Super Dragon Ball Heroes: World Mission Review

Super Dragon Ball Heroes: World Mission for Nintendo Switch definitely isn't your typical Dragon Ball game, so what is it? Dive into our review by the biggest anime fan on the MojoPlays Team, Ashley, to find out!
Hello dear friends, I’m writing to you today concerning the new video game “Super Dragon Ball Heroes World Mission”.

You see, I’m not quite sure what the f*ck I’m doing, and every time I think I understand it, a new, massive text bubble will appear on screen telling me that ---oh its gone. I love you all very much but I think I may be losing my grip on reality.

I think Goku wants to hurt me.
Please send help, Ashley.

Yes, that’s right Dragon Ball Heroes is finally accessible to the west thanks to the Nintendo Switch and steam - And I tell you what, I was bloody excited when this was announced. I’m a massive Dragon Ball fan and I had always dreamed of having a wee go of the massively popular Arcade machine some day… but I guess I didn’t really know what to expect.

If you know anything about this game, you’ll know it’s based on collecting cards of your favorite dragon ball characters and pitting them in 7 vs. 7 combat against your opponents. They say card game but, when you remove the physical card element of the original, it feels more like a gatcha mobile game like Fate/Grand Order or GranBlu Fantasy. Which isn’t exactly a knock on the game, because pulling cards is one of the most exciting elements, but you can’t help but wish we had access to the physical components in a manner similar to those animal crossing amiibo cards that literally no one bought.

The majority of the gameplay consists of hitting charge meters at just the right time, hoping to get closer to perfect than your opponent. If you’re not very good at that, you’re essentially boned because the CPU does this for a bloody living.

Outside of that, you’ll find a heap of different QTE events that can be accessed through certain card abilities and attachments. While these look cool, they don’t quite translate too well from the arcade machine to the handheld device or pro controller. Something that looks as exciting as shaking a card rapidly to pull off a super move loses a lot of the magic with the home console version when you’re just wiggling your finger on the touch screen hoping you don’t get a blister.
Seriously, look up a video of someone playing the proper machines in Japan – the tech is awesome.

But the heart of the gameplay lies within the actual cards themselves, with each having unique strengths and abilities that make the game’s meta incredibly deep and nuanced. Honestly, sometimes when I’m playing I feel like I’m in that recurring nightmare where I’m back in high school and there’s a big test and I haven’t studied… and Freiza’s trying to kill me.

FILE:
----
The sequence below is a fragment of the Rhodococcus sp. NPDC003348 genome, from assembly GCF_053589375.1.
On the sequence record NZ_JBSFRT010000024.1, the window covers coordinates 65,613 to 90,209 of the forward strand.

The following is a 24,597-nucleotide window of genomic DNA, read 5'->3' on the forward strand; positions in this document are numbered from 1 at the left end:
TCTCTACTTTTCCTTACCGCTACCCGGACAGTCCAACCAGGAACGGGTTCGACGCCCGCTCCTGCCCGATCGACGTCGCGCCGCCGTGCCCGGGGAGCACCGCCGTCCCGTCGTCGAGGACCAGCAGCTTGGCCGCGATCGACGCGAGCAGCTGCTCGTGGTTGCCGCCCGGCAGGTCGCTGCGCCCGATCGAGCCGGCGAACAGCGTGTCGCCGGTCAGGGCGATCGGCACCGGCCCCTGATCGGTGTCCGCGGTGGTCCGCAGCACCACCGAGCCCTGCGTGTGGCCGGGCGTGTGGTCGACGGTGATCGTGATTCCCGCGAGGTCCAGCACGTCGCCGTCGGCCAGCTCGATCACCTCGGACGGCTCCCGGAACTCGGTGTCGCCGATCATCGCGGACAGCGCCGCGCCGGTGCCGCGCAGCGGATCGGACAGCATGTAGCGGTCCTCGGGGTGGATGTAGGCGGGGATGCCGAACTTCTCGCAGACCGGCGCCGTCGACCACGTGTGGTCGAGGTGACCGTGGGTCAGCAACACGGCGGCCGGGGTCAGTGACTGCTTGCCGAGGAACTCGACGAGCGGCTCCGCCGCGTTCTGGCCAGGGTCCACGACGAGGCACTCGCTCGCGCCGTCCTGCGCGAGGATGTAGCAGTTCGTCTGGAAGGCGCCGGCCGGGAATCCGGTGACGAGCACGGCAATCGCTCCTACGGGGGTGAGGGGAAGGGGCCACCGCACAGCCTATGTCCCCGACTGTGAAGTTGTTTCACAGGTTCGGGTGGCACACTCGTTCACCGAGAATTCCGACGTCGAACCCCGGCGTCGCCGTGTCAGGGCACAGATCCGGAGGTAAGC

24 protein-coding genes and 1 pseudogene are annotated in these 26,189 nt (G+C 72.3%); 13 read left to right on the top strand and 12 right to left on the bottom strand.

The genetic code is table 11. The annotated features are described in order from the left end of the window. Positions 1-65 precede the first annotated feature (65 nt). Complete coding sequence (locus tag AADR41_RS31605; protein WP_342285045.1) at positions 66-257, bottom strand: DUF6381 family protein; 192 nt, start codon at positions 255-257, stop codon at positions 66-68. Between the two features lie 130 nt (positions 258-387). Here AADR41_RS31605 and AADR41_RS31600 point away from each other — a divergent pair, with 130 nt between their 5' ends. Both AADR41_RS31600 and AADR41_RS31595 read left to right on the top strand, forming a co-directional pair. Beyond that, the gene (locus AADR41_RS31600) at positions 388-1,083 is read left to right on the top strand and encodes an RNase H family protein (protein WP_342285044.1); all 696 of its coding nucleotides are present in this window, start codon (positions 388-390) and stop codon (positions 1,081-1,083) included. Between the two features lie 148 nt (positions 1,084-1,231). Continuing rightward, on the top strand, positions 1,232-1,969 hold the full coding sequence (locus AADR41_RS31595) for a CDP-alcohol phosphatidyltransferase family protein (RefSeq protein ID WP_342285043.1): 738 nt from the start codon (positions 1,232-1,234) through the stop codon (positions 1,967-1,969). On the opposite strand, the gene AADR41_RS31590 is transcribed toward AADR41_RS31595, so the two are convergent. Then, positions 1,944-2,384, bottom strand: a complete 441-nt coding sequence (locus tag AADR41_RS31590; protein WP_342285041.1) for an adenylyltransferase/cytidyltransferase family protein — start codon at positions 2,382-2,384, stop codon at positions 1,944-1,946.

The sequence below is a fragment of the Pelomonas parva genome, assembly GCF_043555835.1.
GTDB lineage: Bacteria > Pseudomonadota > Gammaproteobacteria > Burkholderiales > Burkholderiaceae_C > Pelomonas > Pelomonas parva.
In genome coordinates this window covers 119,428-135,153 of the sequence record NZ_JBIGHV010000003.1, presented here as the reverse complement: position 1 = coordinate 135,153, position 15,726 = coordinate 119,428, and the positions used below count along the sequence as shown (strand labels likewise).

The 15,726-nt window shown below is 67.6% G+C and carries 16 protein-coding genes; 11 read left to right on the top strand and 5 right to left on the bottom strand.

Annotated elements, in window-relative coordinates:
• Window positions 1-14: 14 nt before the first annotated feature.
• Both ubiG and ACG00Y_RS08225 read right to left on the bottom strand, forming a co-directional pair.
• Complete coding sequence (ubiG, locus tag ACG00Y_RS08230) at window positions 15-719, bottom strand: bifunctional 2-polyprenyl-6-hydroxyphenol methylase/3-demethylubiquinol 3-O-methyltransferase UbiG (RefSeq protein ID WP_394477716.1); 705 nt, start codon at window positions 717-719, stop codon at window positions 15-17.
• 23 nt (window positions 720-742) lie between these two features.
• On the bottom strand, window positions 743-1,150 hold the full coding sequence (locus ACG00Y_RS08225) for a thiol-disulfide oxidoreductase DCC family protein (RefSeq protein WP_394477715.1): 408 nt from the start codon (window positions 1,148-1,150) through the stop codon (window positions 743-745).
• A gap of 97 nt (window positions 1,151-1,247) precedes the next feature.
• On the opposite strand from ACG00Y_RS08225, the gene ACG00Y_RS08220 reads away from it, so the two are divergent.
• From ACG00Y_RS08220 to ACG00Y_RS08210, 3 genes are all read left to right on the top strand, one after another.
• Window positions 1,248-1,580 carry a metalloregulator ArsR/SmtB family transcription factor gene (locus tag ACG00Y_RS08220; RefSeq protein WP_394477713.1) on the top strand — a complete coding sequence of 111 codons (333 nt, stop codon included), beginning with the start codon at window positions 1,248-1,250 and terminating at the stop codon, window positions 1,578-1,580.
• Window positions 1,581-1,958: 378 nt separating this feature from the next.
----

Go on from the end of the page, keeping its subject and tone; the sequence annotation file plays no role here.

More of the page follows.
With so many different mechanics, Dragon Ball Heroes requires a level of dedication and understanding that I am not sure people who turned up just to see goofy stuff like “Legendary Super Saiyan 4 Nightmare Broly” are willing to put the effort into. But that said, for those of you who are willing to go the distance, you’ll have plenty of fun mastering the metagame on both single player and online mode.

For me personally, the main draw of the game was the story mode. It’s exactly the type of cheesy ‘what-if’ scenarios that made the Xenoverse games so endearing, but this time on bath salts, delivering some major fan wanks like Adult Gotenks, Super Saiyan 4 Bardock, and Golden Cooler. Some of the designs are goddamn awesome, and the scenarios in which you meet them differ from silly to badass.
It’s like you’re being given everything you wanted to see when you were a kid and more.

Poor graphics aside, it’s awesome to see all these different characters with fully rendered 3D models battling it out. Where other games would shy out with simple JPEGs and whatnot, every character in Dragon Ball Heroes is brought to life and given their own personal super moves.

But man, there is so much going on the screen at once that it is incredibly hard to keep up. Prompts appear and disappear before you have a chance to catch what the hell they were trying to tell you, making the learning curb pretty steep given that the tutorials barely scratch the surface.

A lot of the inputs also get incredibly repetitive and there’s only so much hitting a meter bar that you can stand before you start to get a little annoyed. The best way around this is to constantly change your line-up so that you get to try different things – but that’s kind of hard to convince yourself to do when you know how much stronger certain cards are than others.
It doesn’t exactly scream full-priced game, but at the same time you can understand why a mega-fan would want to commit to it – it has enough depth and exciting additions to the Dragon Ball Mythos that it will convince you to press on.

So should you get the game? Well, It’s very important to go in knowing what you’re getting and whether that’s what you want. You have to keep in mind that this isn’t a huge adventure nor is it a flashy fighter - it’s an arcade game that plays a little like a mobile game with its simple inputs.
The game is incredibly packed with content though, with tons of different modes and about a thousand unique cards to collect – making it ideal for a digital download as its easy to switch on and put a little time in to here and there.

It’s as close as we’re going to get to having those glorious arcade machines over here, so it’s a very welcome addition to the DB game catalogue.

But for the love of god can we get better tutorials?